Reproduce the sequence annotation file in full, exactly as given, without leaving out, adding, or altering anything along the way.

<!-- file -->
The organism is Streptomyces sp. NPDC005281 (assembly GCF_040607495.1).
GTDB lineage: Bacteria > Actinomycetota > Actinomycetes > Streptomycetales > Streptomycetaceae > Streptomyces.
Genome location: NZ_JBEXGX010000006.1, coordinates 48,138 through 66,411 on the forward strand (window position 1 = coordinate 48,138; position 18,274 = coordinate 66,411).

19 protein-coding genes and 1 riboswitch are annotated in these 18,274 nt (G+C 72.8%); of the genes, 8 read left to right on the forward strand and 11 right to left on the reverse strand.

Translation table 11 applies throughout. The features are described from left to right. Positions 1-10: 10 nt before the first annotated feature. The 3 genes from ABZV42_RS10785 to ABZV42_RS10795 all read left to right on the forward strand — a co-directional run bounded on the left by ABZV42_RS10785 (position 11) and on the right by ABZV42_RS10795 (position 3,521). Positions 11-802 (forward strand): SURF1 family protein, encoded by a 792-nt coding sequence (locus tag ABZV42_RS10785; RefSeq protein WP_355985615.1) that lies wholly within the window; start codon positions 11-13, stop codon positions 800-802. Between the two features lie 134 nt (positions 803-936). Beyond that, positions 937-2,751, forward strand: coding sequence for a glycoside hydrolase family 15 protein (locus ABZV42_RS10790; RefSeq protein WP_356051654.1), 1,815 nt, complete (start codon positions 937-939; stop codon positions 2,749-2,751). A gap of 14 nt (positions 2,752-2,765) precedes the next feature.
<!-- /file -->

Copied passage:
The organism is Streptomyces sp. NPDC005281 (assembly GCF_040607495.1).
GTDB lineage: Bacteria > Actinomycetota > Actinomycetes > Streptomycetales > Streptomycetaceae > Streptomyces.
Genome location: NZ_JBEXGX010000006.1, coordinates 48,138 through 66,411 on the forward strand (window position 1 = coordinate 48,138; position 18,274 = coordinate 66,411).

19 protein-coding genes and 1 riboswitch are annotated in these 18,274 nt (G+C 72.8%); of the genes, 8 read left to right on the forward strand and 11 right to left on the reverse strand.

Translation table 11 applies throughout. The features are described from left to right. Positions 1-10: 10 nt before the first annotated feature. The 3 genes from ABZV42_RS10785 to ABZV42_RS10795 all read left to right on the forward strand — a co-directional run bounded on the left by ABZV42_RS10785 (position 11) and on the right by ABZV42_RS10795 (position 3,521). Positions 11-802 (forward strand): SURF1 family protein, encoded by a 792-nt coding sequence (locus tag ABZV42_RS10785; RefSeq protein WP_355985615.1) that lies wholly within the window; start codon positions 11-13, stop codon positions 800-802. Between the two features lie 134 nt (positions 803-936). Beyond that, positions 937-2,751, forward strand: coding sequence for a glycoside hydrolase family 15 protein (locus ABZV42_RS10790; RefSeq protein WP_356051654.1), 1,815 nt, complete (start codon positions 937-939; stop codon positions 2,749-2,751). A gap of 14 nt (positions 2,752-2,765) precedes the next feature.